In the UK babies are checked for hypothyroidism soon after birth. A test is performed when your baby is about a week old under the UK Blood Spot Screening Programme. It is sometimes referred to as the ‘heel prick’ test or ‘Guthrie’ test. A small amount of blood from the baby’s heel is placed on a filter paper and sent to a laboratory for analysis.

If the results show a high Thyroid Stimulating Hormone (TSH) level and a low thyroxine level and your baby is thought to have congenital hypothyroidism you will be contacted before the baby is three weeks old, and referred to a specialist.

Although learning that your baby has a lifelong condition can be a shock, with treatment your baby has every chance of being as healthy and happy as any other child.

Blood spot screening (the ‘heel prick’ or ‘Guthrie’ test)

Newborn blood spot screening identifies babies who may have rare but serious conditions.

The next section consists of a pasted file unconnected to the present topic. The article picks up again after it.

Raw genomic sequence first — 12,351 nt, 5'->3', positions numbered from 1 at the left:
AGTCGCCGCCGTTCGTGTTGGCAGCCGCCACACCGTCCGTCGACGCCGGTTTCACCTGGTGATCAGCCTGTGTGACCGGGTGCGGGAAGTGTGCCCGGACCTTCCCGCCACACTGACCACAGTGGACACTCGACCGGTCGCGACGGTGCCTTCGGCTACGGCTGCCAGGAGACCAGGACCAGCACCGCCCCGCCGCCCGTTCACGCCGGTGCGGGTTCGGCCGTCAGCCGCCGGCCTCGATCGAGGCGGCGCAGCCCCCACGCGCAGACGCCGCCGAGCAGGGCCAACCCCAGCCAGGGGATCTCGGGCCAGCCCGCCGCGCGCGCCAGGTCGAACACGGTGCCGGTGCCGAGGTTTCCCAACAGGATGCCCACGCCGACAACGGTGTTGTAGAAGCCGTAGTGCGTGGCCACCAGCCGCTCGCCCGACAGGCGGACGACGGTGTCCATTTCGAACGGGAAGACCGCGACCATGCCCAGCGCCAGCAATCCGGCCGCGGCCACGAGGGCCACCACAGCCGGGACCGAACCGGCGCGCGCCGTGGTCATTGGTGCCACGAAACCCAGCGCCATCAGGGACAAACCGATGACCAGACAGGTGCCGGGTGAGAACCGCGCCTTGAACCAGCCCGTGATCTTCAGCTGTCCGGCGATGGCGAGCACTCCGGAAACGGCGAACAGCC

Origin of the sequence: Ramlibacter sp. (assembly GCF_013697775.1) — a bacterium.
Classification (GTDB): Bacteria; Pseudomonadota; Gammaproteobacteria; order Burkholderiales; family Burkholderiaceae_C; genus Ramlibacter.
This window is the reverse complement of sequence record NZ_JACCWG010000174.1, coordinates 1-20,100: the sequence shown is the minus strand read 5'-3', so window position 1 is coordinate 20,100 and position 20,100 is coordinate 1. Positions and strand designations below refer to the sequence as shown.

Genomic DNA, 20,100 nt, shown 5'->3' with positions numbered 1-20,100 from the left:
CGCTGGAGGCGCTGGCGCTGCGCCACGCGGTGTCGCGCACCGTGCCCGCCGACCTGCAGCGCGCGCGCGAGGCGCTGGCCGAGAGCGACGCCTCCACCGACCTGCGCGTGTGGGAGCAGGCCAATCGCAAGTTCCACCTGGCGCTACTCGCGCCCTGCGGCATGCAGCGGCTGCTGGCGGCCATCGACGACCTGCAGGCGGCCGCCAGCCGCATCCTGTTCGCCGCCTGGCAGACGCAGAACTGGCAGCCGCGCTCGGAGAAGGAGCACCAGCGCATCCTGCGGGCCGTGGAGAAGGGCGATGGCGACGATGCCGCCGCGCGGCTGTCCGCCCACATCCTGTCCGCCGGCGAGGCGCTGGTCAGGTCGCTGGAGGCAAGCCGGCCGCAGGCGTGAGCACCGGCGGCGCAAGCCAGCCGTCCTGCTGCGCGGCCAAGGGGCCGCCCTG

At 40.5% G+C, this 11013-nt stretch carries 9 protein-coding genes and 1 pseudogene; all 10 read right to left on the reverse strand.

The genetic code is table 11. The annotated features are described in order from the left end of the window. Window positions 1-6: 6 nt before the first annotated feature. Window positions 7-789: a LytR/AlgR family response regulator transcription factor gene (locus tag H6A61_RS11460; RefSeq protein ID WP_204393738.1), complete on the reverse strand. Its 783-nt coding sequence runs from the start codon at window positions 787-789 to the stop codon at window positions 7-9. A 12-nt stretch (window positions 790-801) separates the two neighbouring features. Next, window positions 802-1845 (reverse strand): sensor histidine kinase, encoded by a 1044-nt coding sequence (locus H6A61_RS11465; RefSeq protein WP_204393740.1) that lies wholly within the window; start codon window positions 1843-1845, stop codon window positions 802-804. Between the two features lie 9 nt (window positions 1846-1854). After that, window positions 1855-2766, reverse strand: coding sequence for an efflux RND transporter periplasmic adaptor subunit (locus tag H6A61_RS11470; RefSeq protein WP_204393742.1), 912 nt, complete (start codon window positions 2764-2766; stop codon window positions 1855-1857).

All babies in the UK are screened for several rare but serious conditions. These include phenylketonuria, sickle cell disorders, cystic fibrosis, MCADD and congenital hypothyroidism. In some areas babies are also screened for other conditions. Your midwife will be able to give you further information. You will be asked to give your consent to the test.

Most babies will have normal results but if your child is thought to have one of the conditions, they will have further tests to confirm the results.

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